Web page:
One of my fellow ScienceBloggers, ScienceWoman, has made a few waves by saying the following:
I am against accommodating our full-time worker, part-time graduate student students by moving a significant number of our classes to evening hours. There I said it. I don’t want to make life easier for someone who is working very hard to get through her education while supporting herself in full-time employment.
She allows that this sounds harsh, but gives some good reasons for her opinion as a professor of -ology. (She doesn’t say which science, but presumably we can eliminate the physical sciences as most of them don’t end in -ology) What struck me was how not harsh it sounded to me. I didn’t even realize it was supposed to be harsh until she said so, and I wonder if this is just a cultural difference between physics departments and -ology departments.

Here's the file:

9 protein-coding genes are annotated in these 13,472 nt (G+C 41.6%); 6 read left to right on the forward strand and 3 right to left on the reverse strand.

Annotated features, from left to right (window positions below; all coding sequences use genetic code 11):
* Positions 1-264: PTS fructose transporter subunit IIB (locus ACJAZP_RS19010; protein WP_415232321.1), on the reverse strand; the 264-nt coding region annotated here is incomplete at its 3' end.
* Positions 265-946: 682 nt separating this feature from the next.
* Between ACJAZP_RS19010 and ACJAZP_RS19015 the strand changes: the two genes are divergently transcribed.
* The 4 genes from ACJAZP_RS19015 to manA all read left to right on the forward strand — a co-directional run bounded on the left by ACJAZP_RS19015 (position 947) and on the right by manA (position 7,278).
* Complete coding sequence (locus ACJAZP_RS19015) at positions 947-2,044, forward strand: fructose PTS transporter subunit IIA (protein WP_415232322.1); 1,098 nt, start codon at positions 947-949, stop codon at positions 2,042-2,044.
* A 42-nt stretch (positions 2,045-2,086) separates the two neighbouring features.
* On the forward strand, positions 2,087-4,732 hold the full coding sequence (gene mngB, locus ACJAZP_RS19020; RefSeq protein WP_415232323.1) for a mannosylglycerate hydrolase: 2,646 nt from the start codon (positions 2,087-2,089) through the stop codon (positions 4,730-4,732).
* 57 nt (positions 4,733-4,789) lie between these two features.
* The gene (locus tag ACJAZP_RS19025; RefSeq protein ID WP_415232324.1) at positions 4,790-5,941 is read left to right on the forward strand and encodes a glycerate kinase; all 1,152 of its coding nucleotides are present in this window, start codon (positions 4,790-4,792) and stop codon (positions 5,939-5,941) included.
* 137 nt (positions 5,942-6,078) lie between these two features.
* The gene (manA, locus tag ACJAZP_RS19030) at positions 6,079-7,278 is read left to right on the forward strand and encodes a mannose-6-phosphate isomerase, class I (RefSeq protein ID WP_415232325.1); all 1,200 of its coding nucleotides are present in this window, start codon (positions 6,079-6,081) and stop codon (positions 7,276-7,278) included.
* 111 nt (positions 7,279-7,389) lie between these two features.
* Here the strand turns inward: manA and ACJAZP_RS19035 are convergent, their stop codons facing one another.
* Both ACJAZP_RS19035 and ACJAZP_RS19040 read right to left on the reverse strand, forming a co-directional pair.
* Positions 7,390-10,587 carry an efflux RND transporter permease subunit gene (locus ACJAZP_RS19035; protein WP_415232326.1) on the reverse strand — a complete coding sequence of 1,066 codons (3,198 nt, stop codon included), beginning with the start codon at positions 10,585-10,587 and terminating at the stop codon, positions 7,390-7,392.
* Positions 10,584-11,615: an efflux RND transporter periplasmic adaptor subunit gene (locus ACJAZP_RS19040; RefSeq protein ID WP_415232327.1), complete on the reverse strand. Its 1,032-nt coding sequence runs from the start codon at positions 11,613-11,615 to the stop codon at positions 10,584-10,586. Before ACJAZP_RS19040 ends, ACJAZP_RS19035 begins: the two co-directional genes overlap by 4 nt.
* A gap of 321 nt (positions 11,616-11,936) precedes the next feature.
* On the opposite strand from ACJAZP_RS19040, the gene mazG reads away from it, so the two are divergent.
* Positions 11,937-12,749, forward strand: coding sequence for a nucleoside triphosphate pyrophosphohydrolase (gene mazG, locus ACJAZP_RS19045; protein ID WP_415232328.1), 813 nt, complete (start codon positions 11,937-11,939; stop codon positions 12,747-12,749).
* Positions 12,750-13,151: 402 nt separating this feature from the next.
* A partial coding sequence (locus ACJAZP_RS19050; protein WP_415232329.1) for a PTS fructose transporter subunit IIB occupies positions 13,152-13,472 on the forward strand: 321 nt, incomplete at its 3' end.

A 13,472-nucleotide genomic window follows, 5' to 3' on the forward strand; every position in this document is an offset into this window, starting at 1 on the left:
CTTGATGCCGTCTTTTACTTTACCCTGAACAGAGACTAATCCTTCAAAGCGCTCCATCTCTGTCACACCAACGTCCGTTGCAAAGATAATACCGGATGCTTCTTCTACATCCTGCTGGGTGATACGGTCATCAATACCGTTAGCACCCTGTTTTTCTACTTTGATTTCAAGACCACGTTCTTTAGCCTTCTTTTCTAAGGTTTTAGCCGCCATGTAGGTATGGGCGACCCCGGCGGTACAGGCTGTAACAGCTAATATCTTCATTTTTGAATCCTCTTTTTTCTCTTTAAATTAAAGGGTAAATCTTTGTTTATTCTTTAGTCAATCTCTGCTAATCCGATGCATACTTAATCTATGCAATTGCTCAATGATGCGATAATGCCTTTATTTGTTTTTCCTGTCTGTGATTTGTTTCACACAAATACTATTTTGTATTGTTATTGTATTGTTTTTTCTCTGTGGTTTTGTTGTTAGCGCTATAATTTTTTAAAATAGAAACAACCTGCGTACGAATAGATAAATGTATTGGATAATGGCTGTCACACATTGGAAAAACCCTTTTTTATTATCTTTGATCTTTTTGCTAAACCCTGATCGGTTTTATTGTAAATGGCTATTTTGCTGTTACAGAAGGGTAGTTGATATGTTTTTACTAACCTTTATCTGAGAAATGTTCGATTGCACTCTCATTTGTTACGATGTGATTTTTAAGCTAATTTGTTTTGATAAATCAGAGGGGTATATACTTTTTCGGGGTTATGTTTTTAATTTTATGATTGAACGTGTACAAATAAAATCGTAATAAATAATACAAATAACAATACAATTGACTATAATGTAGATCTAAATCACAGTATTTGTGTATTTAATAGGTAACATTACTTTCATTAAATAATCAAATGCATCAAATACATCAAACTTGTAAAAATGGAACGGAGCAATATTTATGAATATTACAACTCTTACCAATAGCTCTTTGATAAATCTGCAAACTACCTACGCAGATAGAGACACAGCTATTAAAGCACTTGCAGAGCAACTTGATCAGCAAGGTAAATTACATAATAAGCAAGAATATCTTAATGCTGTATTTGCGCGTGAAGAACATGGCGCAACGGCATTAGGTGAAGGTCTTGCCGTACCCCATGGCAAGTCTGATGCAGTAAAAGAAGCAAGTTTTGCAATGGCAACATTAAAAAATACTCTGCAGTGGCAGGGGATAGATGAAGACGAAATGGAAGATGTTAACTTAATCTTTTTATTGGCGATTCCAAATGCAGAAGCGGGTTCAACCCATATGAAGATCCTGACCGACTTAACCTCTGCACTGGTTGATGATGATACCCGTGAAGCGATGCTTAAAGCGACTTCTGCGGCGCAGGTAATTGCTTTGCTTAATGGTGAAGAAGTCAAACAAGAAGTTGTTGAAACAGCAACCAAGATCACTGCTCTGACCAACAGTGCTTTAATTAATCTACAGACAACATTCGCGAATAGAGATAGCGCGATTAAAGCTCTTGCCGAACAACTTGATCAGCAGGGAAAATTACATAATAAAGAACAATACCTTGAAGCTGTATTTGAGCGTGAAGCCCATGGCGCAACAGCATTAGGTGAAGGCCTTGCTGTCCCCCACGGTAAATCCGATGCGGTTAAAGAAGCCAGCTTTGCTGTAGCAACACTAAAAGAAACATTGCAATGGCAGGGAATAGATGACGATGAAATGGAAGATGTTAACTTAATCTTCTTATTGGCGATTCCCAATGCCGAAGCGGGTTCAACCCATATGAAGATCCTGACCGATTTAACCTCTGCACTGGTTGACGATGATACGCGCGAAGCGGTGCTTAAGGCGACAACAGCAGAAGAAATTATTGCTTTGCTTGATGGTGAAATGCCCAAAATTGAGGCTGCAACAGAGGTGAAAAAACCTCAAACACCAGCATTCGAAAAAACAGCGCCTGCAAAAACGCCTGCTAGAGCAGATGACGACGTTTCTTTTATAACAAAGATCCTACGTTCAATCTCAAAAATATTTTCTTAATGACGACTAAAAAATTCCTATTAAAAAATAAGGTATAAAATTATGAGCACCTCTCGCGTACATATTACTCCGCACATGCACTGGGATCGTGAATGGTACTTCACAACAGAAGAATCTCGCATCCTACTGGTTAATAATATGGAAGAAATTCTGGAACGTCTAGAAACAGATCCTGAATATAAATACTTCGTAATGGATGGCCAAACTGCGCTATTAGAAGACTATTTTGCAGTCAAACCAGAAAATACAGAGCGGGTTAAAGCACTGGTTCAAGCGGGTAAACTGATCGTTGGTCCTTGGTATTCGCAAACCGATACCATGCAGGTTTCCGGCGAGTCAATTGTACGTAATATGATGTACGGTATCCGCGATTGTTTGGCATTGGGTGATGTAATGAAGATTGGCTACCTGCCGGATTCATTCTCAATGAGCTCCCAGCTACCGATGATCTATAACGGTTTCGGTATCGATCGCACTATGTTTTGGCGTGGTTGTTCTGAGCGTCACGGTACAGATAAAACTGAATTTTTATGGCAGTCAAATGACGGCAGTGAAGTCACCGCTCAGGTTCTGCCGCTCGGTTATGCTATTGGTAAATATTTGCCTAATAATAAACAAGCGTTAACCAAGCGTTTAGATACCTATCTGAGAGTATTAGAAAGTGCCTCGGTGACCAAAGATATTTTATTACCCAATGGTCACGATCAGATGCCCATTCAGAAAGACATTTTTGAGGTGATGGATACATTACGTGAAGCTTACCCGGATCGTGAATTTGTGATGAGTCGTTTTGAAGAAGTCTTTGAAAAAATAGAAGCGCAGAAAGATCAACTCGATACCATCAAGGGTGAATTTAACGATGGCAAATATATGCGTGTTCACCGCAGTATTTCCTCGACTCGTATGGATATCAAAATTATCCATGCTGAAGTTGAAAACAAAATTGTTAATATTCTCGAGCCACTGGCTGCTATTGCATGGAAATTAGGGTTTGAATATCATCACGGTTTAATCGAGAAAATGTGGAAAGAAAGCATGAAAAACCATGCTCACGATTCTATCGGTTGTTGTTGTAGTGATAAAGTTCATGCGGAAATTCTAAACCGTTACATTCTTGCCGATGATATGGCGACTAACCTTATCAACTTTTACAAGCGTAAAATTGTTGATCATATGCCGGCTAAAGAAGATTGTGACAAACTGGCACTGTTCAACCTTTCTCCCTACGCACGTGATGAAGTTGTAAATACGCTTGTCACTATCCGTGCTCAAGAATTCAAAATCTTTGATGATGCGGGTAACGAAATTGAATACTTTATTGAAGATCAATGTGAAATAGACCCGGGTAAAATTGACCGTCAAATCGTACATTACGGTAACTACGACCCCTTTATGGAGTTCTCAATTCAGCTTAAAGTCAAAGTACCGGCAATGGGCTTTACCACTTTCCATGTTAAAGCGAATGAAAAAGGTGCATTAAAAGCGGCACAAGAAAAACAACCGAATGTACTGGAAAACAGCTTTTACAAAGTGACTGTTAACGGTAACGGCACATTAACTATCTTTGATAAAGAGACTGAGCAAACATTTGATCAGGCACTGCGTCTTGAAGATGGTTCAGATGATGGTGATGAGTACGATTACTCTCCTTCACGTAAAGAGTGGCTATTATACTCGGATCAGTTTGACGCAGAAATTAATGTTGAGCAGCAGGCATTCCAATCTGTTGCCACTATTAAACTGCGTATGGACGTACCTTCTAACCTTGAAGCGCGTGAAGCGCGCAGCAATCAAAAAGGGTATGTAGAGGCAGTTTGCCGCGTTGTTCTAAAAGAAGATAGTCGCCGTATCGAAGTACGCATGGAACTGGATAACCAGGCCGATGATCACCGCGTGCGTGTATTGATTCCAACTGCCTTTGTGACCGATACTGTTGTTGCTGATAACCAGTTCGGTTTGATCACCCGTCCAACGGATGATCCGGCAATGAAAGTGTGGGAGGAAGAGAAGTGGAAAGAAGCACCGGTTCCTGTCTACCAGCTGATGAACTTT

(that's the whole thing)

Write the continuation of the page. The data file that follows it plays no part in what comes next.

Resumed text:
In my department we’re not allowed to hold an external job, full stop. You live on your TA/RA salary with the understanding that if you have the time for a job you’re probably not devoting enough time to your physics. I’d say this is reasonable – a TA position probably eats 15 hours a week, classes and homework another 20+ hours, and even part-time research easily brings the total into the full-time job range. Now though the wording of the policy is pretty rigid, in practice there’s some flexibility if you have permission from your advisor. The department also doesn’t care if you happen to make some money in your free time, as long as it’s not a job as such. for instance I do make a little trickle of extra simoleons thorough this blog.
So if you’re an undergrad considering graduate school in physics, you should be aware that you’re not going to be able to get a Ph.D. by going to school at night and working elsewhere during the day. You should think of graduate school as a job in and of itself, because that’s what it is – almost along the old-style model of the apprenticeship. It’s not a high-paying one either. But you won’t be starving either. Considering that you get to be on the cutting edge of one of the most amazing sciences, I’d say it’s easily worth it.